Kaspersky Lab, a Moscow-based cybersecurity firm, says spy software has been embedded in the hard drives produced by many of the world’s largest computer hardware manufacturers, opening a backdoor to a western surveillance agency.
That agency is widely believed to be the U.S. National Security Agency. Though Kaspersky does not directly name the NSA, the firm does say the code infecting the firmware on the drives is closely related to the Stuxnet virus, the malicious code developed by the U.S. and Israel that caused widespread damage to the Iranian uranium enrichment program.
Though no one is disputing the point anymore, it is still proper at this point to say that the US has never officially admitted involvement with Stuxnet.
A former NSA employee and another former intelligence “operative” confirmed to Reuters that the NSA had developed the ability to hide a surveillance portal on commercial hard drives. Concealing the code in the drive’s firmware is particularly useful because the computer essentially re-infects itself every time it starts up the hard drive.
The proprietary source code on drives is a closely guarded trade secret for hardware manufacturers. Kaspersky said there was zero chance that someone could rewrite drive operating systems based solely on public information, though it is not clear how a government intelligence agency gained access to the code. One drive manufacturer, Western Digital, told Reuters it had “not provided its source code to government agencies”; other manufacturers wouldn’t say if they had cooperated with the NSA on this matter.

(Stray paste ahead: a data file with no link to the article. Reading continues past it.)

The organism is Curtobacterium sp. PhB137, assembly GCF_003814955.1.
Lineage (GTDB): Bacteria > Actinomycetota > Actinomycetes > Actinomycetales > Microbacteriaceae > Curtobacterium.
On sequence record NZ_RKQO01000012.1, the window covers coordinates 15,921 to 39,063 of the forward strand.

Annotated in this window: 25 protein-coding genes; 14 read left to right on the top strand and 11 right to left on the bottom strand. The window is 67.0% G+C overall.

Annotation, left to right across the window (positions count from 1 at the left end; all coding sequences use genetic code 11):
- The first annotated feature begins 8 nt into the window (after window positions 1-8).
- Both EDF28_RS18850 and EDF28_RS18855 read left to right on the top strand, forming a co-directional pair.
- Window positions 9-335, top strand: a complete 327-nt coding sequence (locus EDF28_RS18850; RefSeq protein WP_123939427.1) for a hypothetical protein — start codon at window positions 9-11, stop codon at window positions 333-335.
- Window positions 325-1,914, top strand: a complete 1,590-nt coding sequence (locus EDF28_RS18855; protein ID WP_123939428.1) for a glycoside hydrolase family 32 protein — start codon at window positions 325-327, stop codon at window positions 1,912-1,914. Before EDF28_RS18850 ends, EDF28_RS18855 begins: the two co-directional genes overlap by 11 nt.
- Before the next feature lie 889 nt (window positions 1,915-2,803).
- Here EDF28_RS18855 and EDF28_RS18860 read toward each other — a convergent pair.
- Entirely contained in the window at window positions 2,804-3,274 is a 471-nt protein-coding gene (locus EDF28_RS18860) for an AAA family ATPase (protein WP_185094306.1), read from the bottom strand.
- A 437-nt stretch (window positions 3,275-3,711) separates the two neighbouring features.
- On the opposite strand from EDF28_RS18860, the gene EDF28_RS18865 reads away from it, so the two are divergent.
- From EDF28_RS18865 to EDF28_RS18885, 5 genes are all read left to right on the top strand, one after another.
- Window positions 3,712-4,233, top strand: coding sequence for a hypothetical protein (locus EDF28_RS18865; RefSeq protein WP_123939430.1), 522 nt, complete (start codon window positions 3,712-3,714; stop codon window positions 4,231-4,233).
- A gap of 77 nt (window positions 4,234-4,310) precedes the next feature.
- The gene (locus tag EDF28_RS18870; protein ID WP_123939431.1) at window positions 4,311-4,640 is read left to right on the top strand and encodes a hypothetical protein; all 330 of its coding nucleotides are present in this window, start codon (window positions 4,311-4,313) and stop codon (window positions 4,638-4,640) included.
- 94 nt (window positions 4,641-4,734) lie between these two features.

The revelation by Kaspersky comes on the heels of last week’s Silicon Valley standoff between tech executives and President Barack Obama. The chief executives of Facebook, Google and Yahoo declined a sit-down with Obama, reportedly to express their displeasure with some aspects of government surveillance and the administration’s latest cybersecurity plan.
The tech sector objects to the government’s behavior in a couple of crucial areas: the intelligence community’s fight against certain kinds of data encryption and/or their insistence on a pass key for government agencies, and the NSA’s hording of so-called “zero-day flaws,” bugs that allow spies or hackers to access supposedly secure computer systems.
Exploiting a zero-day flaw is one possible way in which the NSA gained access to hard drive source code.
In the eyes of U.S. tech companies, continued revelations about the vulnerability of their systems — from the Snowden leaks through today’s Kaspersky report — mean a direct assault not only on their integrity, but on their bottom line. Governments and foreign businesses, alike, have no interest in good ol’ American know how if it means good ol’ Uncle Sam has access to their data and operating systems.
In 2013, Brazil publicly discussed creating their own in-country Internet in the wake of leaks about US spying on Brazil’s leaders. And just last month, China announced that companies selling computer equipment to Chinese banks would be required to turn over source code and submit to government security audits.
While Kaspersky Labs says the bulk of infected drives turn up in “Iran, followed by Russia, Pakistan, Afghanistan, China, Mali, Syria, Yemen and Algeria,” past experience has shown it is hard to keep the genie in pre-ordained bottles. Stuxnet was discovered because it got into the wild, infecting computers that had nothing to do with the Iranian nuclear program. And a variant of Stuxnet became the basis for the Wiper virus, which not only erased the database of the Iranian Oil Ministry in 2012, but, at present, has U.S. financial institutions very anxious.
Like with aspects of Obama’s cybersecurity push, the latest window on NSA behavior has big business and privacy watchdogs looking nervously at the backdoor.